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Re: An experiment 2.4 GHz SS Cordless vs Weak Signal

"Edward R. Cole" wrote:
> > think we need to design a 2.4g beacon that we can put in our
> > yard to help keep 2.4g phones away.
> > W4SCO
> Here's an idea on how to make one:  Take a dead Drake convertor and
> move the LO up to 2402 MHz (ala the "Dead Duck" article in a recent
> Amsat Journal article).  That would give you maybe 0 to +5 dBm output.
> Run that into a 20 dB mmic amp and you have your 100 mw beacon.  Want
> more?  I believe DEMI has just announced a 10w amp for 2.3 GHz!  Run
> that when you are not on AO-40 and it should clear a nice circle
> around your neighborhood of such devices.  To be nice you should shut
> it off when AO-40 is visible so your fellow satellite operators
> aren't affected...but maybe it won't desense your preamp?


Easy to build an illegal version.  To make it legal, it needs to send
at least a valid callsign of the beacon operator's license, and to make
it "ham friendly", should send a little more info such as 6-digit
Maidenhead Grid Square, elevation, power, and antenna type.  CW would
be the cheapest way to go.  For example,

Our local weak-signal group (Northern Lights Radio Society) is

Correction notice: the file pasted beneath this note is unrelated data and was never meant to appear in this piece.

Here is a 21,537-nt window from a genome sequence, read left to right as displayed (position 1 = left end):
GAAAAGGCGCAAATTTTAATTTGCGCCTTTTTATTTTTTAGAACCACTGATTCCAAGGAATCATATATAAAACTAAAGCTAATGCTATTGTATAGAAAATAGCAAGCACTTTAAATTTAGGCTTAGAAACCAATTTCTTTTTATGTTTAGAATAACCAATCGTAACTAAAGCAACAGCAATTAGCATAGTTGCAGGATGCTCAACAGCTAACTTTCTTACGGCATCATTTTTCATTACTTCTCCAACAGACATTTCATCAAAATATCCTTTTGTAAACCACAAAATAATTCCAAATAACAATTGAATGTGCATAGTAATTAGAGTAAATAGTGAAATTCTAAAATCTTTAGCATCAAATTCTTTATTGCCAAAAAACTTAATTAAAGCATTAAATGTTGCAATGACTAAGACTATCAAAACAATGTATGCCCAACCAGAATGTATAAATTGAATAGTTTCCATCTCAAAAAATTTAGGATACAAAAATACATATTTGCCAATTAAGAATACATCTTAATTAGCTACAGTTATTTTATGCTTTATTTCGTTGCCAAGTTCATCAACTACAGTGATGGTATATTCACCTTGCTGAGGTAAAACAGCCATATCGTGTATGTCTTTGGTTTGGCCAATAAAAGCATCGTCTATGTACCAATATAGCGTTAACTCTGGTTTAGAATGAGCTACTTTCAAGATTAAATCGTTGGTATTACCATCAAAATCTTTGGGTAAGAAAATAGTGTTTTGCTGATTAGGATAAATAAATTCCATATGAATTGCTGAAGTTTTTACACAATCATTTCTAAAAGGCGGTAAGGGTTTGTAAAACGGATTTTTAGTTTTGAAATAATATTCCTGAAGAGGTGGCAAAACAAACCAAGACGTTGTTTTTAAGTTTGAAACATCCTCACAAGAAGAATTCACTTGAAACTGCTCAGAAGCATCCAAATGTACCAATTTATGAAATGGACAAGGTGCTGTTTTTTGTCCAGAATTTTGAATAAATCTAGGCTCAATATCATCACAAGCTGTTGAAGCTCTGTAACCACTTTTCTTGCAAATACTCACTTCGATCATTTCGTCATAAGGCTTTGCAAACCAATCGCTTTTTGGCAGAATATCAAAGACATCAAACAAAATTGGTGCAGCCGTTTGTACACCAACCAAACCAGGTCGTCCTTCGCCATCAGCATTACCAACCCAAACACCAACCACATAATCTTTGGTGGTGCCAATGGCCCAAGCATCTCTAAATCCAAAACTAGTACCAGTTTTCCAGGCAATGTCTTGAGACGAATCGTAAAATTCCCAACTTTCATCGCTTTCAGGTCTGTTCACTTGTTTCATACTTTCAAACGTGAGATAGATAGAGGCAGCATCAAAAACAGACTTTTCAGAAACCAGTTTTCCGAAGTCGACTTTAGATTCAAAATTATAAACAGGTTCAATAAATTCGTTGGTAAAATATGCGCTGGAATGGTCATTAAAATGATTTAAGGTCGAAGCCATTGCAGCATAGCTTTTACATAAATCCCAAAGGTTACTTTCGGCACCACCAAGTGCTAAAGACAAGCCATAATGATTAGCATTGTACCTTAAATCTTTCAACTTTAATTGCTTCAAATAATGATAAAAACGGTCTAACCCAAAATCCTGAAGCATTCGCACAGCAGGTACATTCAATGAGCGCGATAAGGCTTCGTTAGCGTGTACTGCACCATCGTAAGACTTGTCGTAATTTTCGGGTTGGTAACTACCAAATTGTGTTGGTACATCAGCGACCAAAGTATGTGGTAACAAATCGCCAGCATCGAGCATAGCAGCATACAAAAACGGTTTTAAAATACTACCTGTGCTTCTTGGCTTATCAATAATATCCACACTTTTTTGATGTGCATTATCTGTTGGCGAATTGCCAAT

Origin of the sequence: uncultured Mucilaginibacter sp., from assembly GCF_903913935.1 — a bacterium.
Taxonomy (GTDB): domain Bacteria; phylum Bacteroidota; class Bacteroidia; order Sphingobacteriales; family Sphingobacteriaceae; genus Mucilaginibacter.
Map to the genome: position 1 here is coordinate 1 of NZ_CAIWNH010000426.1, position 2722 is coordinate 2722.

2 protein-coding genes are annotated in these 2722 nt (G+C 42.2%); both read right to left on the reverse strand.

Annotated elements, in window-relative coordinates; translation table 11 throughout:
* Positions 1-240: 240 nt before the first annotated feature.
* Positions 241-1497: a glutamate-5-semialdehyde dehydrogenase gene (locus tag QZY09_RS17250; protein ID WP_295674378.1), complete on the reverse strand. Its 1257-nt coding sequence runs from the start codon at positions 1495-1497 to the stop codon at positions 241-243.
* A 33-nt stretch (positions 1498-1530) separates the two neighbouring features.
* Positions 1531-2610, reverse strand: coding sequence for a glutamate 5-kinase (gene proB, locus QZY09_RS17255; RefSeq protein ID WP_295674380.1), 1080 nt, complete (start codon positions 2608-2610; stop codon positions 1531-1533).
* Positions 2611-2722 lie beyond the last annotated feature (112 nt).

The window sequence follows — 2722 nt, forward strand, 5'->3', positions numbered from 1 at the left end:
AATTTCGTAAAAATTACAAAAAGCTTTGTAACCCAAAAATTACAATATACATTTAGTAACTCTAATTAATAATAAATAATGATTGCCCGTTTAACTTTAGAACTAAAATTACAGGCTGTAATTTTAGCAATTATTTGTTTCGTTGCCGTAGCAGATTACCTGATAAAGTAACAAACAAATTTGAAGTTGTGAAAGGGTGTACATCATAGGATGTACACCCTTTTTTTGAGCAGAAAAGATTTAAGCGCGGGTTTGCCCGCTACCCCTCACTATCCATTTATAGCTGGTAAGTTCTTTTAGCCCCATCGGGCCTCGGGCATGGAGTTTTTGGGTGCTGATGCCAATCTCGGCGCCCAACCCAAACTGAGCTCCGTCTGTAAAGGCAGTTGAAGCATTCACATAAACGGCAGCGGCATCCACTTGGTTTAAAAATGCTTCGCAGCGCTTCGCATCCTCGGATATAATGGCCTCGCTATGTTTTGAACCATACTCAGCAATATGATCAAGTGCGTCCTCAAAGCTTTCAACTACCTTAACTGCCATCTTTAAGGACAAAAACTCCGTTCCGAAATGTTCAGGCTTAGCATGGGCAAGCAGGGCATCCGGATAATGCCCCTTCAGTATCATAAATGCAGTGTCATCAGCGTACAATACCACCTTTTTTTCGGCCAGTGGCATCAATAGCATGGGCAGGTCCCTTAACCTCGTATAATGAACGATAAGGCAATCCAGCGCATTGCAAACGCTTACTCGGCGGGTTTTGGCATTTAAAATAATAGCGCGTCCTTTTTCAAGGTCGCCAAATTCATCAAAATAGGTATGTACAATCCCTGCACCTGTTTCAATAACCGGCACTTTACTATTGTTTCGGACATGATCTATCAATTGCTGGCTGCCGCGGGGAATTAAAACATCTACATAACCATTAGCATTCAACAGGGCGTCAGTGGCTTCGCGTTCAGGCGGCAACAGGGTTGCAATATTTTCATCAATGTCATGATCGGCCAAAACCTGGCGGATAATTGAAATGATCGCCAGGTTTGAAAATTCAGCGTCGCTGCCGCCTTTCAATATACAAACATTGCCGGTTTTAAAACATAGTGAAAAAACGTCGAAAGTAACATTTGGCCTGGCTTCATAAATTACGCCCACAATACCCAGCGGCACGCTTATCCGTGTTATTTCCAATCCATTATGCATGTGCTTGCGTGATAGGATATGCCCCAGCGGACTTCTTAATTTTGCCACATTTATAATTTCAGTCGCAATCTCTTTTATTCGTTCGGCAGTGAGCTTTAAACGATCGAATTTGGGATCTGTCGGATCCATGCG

interested in getting members to operate beacons on some of the
higher frequencies (or, if you prefer, lower microwave frequencies)
like 902/903, 2304, 3456 MHz.  Any suggestions on how to cause the
"Dead Drake" to generate CW, so it could send out a proper beacon
message instead of simply illegal QRM?  I could put together a
simple single-board computer interface using a ZWorld microprocessor
board, to generate the ON/OFF control for each Morse Code character,
but I'm not sure of the optimal way to actually modulate the RF
generator you described with the ON/OFF (dit/dah/space) data.  This
approach would allow you to go very simple or very sophisticated
(just send callsign or send other telemetry data also with appropriate
sensors added).  This seems to make more sense to me than setting up
the Drake at 144 MHz away from the desired frequency and dedicating
a 2 meter radio as a transverter IF rig.

The other "issue" in my mind is the selection of a good
omnidirectional antenna.  To accomplish Leslie's purpose, a
quarter-wave vertical groundplane should be easy to build and suit
the purpose, especially with a 10 Watt amp.  But for a weak-signal
beacon, we would definitely want a horizontally-polarized omni
antenna, since folks would be using their SSB/CW systems to listen
for the beaccon and they will be horizontally polarized.  M-squared
makes HOLoop antennas that serve the purpose, but only up to 432 MHz.
Any idea how to construct a good horizontal omni, or better yet, a
stacked pair (or two pair!) to give the signal a little more oomph?

Not that I'm trying to suggest that anyone on this list would
actually put up an illegal noise source instead of a legal beacon...

73 de KB0ZEV
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